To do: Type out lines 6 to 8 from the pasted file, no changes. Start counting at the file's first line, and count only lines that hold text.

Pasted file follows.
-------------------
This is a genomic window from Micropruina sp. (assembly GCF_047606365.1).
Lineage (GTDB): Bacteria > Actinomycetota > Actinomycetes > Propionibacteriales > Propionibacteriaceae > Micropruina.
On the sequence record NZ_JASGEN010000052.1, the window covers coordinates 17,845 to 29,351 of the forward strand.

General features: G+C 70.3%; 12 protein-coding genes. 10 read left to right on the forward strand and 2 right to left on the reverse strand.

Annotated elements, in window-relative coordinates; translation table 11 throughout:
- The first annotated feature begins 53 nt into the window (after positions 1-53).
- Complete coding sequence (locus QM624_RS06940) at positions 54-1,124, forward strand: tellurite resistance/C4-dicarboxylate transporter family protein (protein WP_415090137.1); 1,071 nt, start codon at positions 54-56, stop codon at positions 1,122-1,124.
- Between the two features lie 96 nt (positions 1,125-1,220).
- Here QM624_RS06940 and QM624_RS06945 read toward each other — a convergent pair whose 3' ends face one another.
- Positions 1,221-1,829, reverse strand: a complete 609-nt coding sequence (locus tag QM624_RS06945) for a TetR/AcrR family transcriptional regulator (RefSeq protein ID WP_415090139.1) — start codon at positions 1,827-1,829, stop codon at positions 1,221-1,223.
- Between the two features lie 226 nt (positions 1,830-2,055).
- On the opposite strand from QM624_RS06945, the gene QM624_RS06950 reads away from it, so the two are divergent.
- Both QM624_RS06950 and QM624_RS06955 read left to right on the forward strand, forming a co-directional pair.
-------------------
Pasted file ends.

- The first annotated feature begins 53 nt into the window (after positions 1-53).
- Complete coding sequence (locus QM624_RS06940) at positions 54-1,124, forward strand: tellurite resistance/C4-dicarboxylate transporter family protein (protein WP_415090137.1); 1,071 nt, start codon at positions 54-56, stop codon at positions 1,122-1,124.
- Between the two features lie 96 nt (positions 1,125-1,220).